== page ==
As the Ukrainian counteroffensive continues to unfold in the Donbas and the southern part of the country, Kyiv is also taking the war to Russia itself thanks to drone drone strikes.
Putin Surely Hates Ukraine’s Drones
In the past weeks, the Ukrainian forces have increased their unmanned aerial systems attacks – or drone attacks – against targets in Russia, thus broadening the conflict.
The destruction of an expensive Russian bomber aircraft is a testament to Kyiv’s drone capabilities.
Tu-22 Backfire Down
“On 19 August 2023, a Tu-22M3 BACKFIRE medium bomber of Russia’s Long Range Aviation (LRA) was highly likely destroyed at Soltsky-2 Airbase in Novgorod Oblast, 650 km away from Ukraine’s border,” the British Military Intelligence assessed in a recent estimate of the war.
The Russian Aerospace Forces have been using Tu-22M Backfire bombers to launch cruise missiles and unguided bombs against Ukrainian urban centers.
The Russian Ministry of Defense claimed that the Ukrainians used a small copter-style tactical unmanned aerial system to attack the airfield.
“If true, this adds weight to the assessment that some UAV attacks against Russian military targets are being launched from inside Russian territory. Copter UAVs are unlikely to have the range to reach Soltsky-2 from outside Russia,” the British Military Intelligence assessed.
Ukrainian special operators and Russian rebels have been operating within Russia, and they could have been behind this attack.
“This is at least the third successful attack on LRA airfields, again raising questions about Russia’s ability to protect strategic locations deep inside the country,” the British Military Intelligence added.
The Russian military is faced with a tough choice: commit more forces to protect the airfields and the expensive aircraft or relocate the aircraft to bases farther to the east and thus acknowledge an inability to defend your home turf.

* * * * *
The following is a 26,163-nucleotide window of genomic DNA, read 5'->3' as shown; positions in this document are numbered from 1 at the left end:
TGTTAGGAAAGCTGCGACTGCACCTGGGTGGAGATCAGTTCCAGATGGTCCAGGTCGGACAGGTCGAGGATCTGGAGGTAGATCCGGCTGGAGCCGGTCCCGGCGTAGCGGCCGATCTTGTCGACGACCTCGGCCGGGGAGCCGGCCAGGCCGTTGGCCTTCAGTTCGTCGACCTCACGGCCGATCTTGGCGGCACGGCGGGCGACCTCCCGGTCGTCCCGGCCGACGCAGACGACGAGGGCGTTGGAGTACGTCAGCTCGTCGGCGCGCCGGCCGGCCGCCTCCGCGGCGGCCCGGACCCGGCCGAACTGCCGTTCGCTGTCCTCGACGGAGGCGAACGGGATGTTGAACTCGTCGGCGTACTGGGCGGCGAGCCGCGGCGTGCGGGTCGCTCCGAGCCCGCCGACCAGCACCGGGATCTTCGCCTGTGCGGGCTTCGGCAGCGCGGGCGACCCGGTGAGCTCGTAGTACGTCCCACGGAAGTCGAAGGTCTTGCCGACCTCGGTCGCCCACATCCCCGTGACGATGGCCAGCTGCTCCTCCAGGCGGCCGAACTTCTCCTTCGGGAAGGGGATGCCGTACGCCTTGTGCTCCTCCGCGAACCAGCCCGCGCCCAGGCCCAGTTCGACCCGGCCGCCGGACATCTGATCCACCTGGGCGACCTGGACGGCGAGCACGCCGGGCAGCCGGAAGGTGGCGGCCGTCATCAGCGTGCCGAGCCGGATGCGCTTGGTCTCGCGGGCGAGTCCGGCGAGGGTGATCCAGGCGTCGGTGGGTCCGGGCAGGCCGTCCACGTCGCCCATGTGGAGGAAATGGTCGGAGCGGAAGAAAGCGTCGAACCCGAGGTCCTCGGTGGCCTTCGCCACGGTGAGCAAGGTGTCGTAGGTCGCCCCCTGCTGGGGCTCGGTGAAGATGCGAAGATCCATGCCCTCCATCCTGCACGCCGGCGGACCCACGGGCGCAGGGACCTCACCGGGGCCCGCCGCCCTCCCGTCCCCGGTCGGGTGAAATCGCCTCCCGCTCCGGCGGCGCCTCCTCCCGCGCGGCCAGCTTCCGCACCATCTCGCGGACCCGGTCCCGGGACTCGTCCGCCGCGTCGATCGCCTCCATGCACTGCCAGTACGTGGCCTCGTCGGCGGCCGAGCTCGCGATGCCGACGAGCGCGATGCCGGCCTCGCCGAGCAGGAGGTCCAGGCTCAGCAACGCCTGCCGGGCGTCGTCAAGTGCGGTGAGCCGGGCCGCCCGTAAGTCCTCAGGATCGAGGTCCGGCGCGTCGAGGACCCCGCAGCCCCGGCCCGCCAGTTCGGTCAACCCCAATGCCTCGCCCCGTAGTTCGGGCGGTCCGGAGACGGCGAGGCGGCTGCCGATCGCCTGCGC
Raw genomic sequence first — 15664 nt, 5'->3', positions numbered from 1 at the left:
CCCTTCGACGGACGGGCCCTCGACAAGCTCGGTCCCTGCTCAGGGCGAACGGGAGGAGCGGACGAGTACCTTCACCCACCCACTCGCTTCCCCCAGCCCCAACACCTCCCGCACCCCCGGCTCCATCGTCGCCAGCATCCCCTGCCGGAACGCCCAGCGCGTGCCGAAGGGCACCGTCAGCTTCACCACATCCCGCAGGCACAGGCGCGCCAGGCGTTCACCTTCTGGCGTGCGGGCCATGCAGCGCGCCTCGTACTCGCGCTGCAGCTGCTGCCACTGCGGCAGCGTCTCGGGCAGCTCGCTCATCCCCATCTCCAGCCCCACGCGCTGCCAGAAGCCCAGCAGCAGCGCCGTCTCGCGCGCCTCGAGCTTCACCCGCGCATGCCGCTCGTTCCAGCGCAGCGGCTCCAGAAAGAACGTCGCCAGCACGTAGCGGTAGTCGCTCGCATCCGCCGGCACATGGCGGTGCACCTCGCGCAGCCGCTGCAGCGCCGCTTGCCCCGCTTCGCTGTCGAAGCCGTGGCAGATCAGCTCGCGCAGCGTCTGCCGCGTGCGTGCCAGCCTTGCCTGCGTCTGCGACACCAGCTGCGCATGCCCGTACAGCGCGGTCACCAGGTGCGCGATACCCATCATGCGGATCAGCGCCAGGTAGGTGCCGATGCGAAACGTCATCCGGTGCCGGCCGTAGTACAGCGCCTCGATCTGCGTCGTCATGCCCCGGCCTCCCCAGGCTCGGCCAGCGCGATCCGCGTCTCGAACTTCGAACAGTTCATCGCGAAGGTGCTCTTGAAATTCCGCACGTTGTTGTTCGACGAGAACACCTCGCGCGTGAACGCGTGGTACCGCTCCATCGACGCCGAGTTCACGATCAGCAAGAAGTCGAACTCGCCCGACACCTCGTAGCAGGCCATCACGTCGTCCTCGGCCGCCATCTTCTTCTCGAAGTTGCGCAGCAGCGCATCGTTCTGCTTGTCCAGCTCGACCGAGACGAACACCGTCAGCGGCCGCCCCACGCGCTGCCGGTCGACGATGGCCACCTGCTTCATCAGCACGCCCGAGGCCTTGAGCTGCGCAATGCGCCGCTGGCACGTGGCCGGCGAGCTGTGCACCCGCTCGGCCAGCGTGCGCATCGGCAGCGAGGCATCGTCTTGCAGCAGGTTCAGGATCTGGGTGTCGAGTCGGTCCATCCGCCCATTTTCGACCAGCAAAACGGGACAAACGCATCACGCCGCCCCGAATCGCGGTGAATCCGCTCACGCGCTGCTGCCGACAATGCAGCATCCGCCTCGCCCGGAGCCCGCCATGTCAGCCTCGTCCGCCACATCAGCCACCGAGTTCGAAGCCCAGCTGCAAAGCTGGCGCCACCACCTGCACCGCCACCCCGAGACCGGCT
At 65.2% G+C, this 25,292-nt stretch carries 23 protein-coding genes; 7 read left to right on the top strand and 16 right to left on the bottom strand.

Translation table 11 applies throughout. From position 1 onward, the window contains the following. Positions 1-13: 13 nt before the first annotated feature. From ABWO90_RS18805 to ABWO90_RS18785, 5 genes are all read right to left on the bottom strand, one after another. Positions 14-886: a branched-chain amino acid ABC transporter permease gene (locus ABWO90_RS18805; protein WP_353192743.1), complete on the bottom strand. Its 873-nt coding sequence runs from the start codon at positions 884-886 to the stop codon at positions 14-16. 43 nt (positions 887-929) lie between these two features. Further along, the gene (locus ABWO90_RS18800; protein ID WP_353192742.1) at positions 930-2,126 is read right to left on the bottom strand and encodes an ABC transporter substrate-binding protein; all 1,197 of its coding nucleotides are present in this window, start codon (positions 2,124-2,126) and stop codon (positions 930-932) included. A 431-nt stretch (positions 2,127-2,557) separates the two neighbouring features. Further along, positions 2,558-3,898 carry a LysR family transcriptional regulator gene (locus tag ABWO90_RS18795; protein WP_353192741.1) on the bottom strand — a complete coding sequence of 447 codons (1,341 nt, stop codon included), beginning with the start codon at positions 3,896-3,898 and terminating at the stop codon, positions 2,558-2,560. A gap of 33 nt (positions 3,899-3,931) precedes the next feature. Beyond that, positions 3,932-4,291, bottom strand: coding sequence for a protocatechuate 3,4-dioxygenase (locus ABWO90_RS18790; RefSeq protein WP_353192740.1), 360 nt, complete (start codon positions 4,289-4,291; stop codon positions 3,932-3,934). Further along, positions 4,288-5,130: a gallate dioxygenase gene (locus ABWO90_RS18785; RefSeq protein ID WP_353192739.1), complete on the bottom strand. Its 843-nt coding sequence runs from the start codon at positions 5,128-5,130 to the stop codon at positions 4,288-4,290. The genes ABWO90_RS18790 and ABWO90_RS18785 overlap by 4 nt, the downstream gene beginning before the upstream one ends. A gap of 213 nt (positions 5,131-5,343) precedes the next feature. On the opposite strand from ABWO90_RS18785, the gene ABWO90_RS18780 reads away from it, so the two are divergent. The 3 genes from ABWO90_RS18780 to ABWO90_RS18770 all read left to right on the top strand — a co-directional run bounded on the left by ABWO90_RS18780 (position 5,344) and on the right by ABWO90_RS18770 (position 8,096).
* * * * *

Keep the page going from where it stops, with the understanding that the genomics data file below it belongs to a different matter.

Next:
Drones Over Ukraine
The conflict in Ukraine is, in many ways, one of drones. To be sure, it is the main battle tanks, artillery, rocket launchers, infantry fighting vehicles, and foot soldiers that are shouldering the heaviest burdens, but drones are playing a significant role for the first time in a large-scale conventional conflict.
For example, in the absence of air superiority, both militaries use drones as fire observers for artillery, locating targets, and adjusting fire missions. Infantry platoons also use drones when they attack enemy trench systems, thus having the invaluable ability to see what they wouldn’t otherwise. Finally, both sides use drones in a kinetic role.
The Russian military is relying on a strategic level of drones to impose costs on the Ukrainian government and people. Swarms of Iranian-made Shahed-136 drones have been attacking Ukrainian urban centers and critical infrastructure, killing and wounding hundreds and causing damages worth tens of billions of dollars.
On the other hand, the Ukrainian forces use kinetic drones in a more tactical setting. There are countless videos online that show Ukrainian troops using cheap civilian drones to lob grenades into Russian trenches and heavy weapon systems. Indeed, the Ukrainians have destroyed a large number of expensive weapon systems with these swarms of “flying grenades.”
As the war continues, both sides will rely on drones more because of the advantages these small pieces of technology offer.
A 19FortyFive Defense and National Security Columnist, Stavros Atlamazoglou is a seasoned defense journalist specializing in special operations and a Hellenic Army veteran (national service with the 575th Marine Battalion and Army HQ). He holds a BA from the Johns Hopkins University, an MA from the Johns Hopkins’ School of Advanced International Studies (SAIS), and is pursuing a J.D. at Boston College Law School. His work has been featured in Business Insider, Sandboxx, and SOFREP.
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